Metz Lewis Brodman Must O'Keefe

Metz Lewis Brodman Must O'Keefe

Posted on April 9, 2012

In a case of first impression, the federal Third Circuit Court of Appeals recently held that individual supervisors, including those of public agencies, may be held personally liable for their violations of the Family Medical Leave Act.  In Hayberger v. Lawrence County Adult Probation and Parole, the court held that the FMLA “plainly contemplates” individual liability insofar as the definition of “employer” includes “any person who acts, directly or indirectly, in the interest of an employer to any of the employees of such employer.”  The court interpreted this definition to mean individuals are subject to FMLA liability when he or she exercises supervisory authority over the complaining employee and was responsible in whole or in part for the alleged violation.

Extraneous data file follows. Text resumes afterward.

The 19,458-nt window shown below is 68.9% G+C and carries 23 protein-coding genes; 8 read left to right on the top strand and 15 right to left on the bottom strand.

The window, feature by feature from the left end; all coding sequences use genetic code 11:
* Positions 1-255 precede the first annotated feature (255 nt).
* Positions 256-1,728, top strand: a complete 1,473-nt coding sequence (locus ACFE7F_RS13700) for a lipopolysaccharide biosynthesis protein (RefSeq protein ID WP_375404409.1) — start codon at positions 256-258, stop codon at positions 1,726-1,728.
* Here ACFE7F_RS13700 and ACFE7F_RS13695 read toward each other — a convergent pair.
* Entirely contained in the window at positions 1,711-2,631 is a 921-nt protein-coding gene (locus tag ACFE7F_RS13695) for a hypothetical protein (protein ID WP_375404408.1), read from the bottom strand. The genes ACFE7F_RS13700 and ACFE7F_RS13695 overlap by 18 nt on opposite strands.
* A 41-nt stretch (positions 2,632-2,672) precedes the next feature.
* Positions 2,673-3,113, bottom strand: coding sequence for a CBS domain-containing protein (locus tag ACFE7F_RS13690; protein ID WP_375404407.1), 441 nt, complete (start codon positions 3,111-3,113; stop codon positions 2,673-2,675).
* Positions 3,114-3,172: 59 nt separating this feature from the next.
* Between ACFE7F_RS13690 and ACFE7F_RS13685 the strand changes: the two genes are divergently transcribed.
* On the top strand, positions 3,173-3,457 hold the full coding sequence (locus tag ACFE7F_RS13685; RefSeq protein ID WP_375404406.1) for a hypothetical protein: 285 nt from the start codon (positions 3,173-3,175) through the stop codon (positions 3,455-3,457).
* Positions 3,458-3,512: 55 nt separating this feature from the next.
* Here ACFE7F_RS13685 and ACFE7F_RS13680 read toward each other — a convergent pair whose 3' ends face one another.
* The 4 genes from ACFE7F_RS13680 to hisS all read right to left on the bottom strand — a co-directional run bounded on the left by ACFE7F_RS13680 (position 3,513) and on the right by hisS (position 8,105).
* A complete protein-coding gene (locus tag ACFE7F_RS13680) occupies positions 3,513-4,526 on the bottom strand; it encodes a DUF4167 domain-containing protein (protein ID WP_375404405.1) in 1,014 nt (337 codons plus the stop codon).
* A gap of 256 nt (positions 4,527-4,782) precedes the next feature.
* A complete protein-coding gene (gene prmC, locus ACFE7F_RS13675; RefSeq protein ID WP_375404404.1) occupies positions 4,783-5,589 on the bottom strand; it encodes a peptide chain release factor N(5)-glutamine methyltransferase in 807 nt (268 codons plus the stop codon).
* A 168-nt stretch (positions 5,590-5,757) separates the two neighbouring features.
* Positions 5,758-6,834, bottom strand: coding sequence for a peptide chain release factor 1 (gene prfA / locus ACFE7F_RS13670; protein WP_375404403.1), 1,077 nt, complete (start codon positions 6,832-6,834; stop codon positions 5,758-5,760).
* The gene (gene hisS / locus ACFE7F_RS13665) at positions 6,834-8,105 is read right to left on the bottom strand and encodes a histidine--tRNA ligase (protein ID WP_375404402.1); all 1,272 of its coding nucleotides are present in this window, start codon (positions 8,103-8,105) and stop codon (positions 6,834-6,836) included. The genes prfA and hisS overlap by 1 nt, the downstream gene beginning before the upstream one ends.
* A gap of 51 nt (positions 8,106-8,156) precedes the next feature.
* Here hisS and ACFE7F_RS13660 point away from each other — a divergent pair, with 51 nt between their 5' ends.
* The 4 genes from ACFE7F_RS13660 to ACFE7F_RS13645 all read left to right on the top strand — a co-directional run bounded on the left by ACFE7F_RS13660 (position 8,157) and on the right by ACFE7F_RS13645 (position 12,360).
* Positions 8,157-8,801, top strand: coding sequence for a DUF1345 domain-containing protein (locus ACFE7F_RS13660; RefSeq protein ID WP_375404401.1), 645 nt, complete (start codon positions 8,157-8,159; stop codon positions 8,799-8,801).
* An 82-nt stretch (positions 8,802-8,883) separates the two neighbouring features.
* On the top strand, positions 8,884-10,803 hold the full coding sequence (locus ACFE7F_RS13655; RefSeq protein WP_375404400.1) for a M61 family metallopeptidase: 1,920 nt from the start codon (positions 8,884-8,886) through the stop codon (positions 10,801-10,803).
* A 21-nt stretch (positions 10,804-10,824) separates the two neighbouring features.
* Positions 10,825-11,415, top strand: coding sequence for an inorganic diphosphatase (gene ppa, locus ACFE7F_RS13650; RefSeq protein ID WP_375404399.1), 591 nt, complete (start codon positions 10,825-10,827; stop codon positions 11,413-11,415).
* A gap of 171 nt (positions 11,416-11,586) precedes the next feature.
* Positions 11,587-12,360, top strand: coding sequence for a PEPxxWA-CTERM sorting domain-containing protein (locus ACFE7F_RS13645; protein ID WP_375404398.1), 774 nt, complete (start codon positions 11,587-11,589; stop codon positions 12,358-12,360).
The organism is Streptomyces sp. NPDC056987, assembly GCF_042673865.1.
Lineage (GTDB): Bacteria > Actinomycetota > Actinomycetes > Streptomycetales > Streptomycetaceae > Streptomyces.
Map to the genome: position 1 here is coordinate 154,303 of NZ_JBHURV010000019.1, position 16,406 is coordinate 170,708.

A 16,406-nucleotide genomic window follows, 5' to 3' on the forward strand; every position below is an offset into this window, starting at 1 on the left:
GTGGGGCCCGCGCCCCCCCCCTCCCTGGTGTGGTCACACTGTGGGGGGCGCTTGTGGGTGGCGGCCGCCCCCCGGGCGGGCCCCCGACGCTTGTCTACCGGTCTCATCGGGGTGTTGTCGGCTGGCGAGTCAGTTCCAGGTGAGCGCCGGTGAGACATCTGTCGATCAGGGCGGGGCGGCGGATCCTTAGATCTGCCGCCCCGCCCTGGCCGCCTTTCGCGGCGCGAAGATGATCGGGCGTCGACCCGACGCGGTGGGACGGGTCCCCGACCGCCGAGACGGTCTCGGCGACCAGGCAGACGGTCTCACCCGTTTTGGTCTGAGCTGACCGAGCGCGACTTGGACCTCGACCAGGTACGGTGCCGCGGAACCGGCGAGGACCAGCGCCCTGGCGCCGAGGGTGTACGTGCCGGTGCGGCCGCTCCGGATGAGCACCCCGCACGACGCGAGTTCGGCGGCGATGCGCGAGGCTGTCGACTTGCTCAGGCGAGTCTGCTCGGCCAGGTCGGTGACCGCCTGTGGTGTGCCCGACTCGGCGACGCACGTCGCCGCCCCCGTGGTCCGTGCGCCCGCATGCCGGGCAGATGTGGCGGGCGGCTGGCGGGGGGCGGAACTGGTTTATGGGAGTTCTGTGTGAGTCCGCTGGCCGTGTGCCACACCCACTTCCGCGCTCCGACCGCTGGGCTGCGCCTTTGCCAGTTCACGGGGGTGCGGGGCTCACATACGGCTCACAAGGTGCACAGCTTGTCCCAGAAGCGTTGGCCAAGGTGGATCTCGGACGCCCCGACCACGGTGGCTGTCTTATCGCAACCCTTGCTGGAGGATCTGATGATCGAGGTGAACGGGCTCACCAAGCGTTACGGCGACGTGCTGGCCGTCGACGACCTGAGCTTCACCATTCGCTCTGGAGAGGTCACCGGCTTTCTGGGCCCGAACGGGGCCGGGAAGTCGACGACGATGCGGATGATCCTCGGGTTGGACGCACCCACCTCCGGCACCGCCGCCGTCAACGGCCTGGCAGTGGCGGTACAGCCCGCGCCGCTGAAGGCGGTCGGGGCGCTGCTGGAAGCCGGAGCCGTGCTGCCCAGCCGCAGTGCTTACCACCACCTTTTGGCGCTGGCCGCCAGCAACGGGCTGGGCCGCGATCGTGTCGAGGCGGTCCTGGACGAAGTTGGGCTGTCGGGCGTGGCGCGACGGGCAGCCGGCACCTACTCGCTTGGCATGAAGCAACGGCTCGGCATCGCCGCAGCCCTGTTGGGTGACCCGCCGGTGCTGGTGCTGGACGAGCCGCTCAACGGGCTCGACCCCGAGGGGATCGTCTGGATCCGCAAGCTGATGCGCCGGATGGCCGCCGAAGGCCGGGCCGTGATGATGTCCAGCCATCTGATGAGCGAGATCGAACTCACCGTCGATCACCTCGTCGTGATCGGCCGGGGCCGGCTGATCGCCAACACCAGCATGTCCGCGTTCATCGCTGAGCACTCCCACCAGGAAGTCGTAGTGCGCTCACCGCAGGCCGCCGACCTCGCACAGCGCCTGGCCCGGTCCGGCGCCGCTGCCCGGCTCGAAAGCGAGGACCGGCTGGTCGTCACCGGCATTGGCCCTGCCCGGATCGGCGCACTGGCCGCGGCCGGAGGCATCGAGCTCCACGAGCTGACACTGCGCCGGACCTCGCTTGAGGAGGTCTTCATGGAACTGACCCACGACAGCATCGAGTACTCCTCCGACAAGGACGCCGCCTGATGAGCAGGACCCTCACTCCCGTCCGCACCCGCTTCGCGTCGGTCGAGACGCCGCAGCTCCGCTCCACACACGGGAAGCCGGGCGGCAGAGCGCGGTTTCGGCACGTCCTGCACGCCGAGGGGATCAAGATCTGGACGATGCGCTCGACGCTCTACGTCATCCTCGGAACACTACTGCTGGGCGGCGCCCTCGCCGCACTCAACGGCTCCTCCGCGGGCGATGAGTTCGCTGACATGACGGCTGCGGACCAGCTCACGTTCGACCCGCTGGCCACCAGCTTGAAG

The court found there was sufficient evidence to create an issue of fact whether the supervisor inHayberger met the Act’s definition of “employer” where the record showed he exercised authority (even though it was not final authority) over her termination decision, and he controlled other conditions of her employment such as preparing annual reviews and issuing other lesser forms of discipline.  This development serves as further notice to all covered employers of the need for training among supervisors for both the good of a company and its individuals.

If you have any questions about the FMLA or other employment matters, please contact Kenneth S. Kornacki at 412-918-1109 or

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